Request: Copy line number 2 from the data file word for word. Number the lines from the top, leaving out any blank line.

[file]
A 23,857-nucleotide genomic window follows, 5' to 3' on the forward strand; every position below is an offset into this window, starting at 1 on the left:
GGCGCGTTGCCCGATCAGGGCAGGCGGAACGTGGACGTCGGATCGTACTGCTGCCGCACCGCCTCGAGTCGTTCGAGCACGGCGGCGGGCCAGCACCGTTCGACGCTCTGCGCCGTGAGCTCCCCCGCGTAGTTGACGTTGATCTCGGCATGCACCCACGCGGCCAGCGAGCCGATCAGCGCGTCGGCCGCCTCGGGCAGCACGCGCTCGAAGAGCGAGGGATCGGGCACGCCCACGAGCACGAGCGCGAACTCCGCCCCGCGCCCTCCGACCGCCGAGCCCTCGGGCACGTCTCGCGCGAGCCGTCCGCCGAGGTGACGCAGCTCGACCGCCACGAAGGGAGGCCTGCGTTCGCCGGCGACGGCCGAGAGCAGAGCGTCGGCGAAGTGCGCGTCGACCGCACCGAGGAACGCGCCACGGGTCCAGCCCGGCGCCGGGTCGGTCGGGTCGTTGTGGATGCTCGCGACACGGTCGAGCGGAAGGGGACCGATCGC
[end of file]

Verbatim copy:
GGCGCGTTGCCCGATCAGGGCAGGCGGAACGTGGACGTCGGATCGTACTGCTGCCGCACCGCCTCGAGTCGTTCGAGCACGGCGGCGGGCCAGCACCGTTCGACGCTCTGCGCCGTGAGCTCCCCCGCGTAGTTGACGTTGATCTCGGCATGCACCCACGCGGCCAGCGAGCCGATCAGCGCGTCGGCCGCCTCGGGCAGCACGCGCTCGAAGAGCGAGGGATCGGGCACGCCCACGAGCACGAGCGCGAACTCCGCCCCGCGCCCTCCGACCGCCGAGCCCTCGGGCACGTCTCGCGCGAGCCGTCCGCCGAGGTGACGCAGCTCGACCGCCACGAAGGGAGGCCTGCGTTCGCCGGCGACGGCCGAGAGCAGAGCGTCGGCGAAGTGCGCGTCGACCGCACCGAGGAACGCGCCACGGGTCCAGCCCGGCGCCGGGTCGGTCGGGTCGTTGTGGATGCTCGCGACACGGTCGAGCGGAAGGGGACCGATCGC